“What are the precepts of the Church? This book focuses on a simple yet challenging element of the Catholic faith which it’s important to know about and understand. The precepts take up just half a page of the Catechism of the Catholic Church, and yet, when we start to reflect on them, we find in them a “rule of life” for Catholics, a “game-plan” which directs us decisively on the path towards God and his salvation. The precepts were well-known to our parents and grandparents in recent times we’ve heard less about them. We’re going to take a journey through the precepts, learn something of their history, and try to answer some questions we may have about them. But first, we need to ask - What are the precepts?”

From there he continues with a brief summary or overview of the precepts. Father Berry states:

The first precept is: “You shall attend Mass on Sundays and holy days of obligation and rest from servile labour.” This precept points to the supreme value of assisting at Mass each Sunday and holy day; it also tells us to rest, so as to hallow the Lord’s day, most especially with our families.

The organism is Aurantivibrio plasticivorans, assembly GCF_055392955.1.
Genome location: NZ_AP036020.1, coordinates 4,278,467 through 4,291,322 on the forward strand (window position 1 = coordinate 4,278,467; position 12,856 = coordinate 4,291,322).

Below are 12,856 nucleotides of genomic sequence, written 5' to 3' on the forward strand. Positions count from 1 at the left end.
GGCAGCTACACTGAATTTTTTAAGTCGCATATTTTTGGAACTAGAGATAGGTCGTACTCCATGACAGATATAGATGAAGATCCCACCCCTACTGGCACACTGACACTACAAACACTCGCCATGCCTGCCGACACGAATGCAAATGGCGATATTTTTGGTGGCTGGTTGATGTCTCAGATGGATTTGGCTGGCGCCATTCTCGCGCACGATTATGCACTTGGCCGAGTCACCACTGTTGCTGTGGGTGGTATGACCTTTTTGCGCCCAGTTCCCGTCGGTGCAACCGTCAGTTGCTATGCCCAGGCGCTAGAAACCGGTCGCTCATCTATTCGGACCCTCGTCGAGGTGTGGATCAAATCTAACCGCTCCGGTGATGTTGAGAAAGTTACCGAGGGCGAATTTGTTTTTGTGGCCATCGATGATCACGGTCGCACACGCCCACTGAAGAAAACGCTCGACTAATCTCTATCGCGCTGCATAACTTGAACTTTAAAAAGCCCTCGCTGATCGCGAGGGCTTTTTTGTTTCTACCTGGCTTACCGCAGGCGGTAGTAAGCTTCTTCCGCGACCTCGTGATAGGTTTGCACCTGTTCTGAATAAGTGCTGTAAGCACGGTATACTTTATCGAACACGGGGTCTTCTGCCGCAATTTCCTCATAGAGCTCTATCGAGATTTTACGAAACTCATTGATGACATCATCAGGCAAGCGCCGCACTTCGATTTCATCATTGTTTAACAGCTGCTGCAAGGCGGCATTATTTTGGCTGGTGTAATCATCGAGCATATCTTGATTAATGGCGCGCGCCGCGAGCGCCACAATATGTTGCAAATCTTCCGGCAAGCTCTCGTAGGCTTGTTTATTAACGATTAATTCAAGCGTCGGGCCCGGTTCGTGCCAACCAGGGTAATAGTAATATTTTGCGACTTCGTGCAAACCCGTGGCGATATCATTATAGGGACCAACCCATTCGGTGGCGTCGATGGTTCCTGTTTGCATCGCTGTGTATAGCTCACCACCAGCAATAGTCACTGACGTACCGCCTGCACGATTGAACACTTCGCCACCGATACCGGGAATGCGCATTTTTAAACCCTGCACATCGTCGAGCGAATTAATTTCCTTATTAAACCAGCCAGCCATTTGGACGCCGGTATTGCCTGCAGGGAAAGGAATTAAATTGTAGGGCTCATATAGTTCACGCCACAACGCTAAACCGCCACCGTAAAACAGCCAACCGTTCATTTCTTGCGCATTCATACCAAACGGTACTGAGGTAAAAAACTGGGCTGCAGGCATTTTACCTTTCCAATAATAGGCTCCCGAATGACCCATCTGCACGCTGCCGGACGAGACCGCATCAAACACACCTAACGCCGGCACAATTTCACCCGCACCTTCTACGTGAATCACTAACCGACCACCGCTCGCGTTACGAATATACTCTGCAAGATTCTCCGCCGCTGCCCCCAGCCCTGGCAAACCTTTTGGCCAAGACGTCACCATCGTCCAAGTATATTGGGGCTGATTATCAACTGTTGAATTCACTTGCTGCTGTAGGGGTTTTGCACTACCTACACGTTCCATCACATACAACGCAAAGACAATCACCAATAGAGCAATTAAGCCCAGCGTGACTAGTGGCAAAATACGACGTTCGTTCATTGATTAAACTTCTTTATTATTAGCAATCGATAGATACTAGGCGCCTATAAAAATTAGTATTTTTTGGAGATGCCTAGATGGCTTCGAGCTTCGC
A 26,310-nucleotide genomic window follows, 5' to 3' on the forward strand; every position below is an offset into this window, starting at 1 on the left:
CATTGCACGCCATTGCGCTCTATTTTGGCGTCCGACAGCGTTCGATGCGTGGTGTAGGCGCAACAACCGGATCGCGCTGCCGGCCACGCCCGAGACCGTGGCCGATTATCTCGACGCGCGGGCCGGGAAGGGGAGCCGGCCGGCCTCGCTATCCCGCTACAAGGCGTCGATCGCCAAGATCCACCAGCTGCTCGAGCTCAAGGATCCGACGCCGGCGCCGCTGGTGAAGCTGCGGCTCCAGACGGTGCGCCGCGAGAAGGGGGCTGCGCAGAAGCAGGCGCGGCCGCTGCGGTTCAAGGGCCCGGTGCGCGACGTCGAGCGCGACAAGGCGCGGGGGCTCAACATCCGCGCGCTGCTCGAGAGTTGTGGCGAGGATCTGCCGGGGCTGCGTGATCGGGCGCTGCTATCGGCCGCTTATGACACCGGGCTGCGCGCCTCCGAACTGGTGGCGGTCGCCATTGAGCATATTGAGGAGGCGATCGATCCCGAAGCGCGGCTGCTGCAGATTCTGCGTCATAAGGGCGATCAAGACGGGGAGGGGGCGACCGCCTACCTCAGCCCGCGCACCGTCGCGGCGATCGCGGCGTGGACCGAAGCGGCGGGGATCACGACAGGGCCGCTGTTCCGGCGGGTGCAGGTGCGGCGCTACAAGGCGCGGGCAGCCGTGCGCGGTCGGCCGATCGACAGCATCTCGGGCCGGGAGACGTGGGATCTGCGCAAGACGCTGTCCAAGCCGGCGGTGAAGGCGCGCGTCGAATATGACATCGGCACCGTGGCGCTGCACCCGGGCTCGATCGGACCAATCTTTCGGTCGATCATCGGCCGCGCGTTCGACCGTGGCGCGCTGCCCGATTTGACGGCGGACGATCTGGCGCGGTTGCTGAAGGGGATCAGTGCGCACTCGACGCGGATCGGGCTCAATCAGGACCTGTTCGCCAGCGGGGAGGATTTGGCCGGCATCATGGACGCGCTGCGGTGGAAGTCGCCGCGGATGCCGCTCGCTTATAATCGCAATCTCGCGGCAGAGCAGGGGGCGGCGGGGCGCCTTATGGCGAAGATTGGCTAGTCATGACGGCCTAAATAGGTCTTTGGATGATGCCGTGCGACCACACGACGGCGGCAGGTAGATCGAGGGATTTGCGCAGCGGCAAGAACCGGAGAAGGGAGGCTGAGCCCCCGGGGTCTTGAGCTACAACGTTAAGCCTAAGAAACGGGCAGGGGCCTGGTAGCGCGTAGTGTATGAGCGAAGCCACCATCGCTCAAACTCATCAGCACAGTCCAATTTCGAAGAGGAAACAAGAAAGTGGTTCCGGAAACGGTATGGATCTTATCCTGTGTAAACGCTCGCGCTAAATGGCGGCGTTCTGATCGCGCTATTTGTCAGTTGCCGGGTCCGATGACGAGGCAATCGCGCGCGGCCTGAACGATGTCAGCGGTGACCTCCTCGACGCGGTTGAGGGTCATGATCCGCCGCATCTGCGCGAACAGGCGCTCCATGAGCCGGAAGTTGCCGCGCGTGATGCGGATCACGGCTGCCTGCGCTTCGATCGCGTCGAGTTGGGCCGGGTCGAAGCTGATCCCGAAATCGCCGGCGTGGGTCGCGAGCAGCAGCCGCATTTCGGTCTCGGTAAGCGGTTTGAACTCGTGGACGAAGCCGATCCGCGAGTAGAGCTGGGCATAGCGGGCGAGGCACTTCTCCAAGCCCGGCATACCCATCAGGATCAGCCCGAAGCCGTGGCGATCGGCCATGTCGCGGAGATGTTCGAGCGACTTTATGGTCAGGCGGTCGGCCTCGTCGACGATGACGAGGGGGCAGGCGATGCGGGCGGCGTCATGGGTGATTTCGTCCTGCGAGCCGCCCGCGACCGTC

The second is: “You shall confess your sins at least once a year”, providing a minimum observance of the Sacrament of Reconciliation - a challenge to us if we’ve been putting off going to confession!

The third states: “You shall receive the sacrament of the Eucharist at least during the Easter season”, pointing us to the loving Lord who desires to give us himself in Holy Communion, to which the Church therefore at least periodically obliges us.

The fourth is: “You shall observe the days of fasting and abstinence established by the Church.” This binds us to limit how much food we eat on certain days of fasting (e.g. Ash Wednesday) and to abstain from meat on Fridays, reflecting the Gospel emphasis on penance as a way of uniting ourselves to the cross of Christ.

The fifth and final precept tells us: “You shall help to provide for the needs of the Church”, requiring us to give - to the extent we are able - towards the material support of the Church, for her ministers, buildings, etc., and for the work of evangelisation.”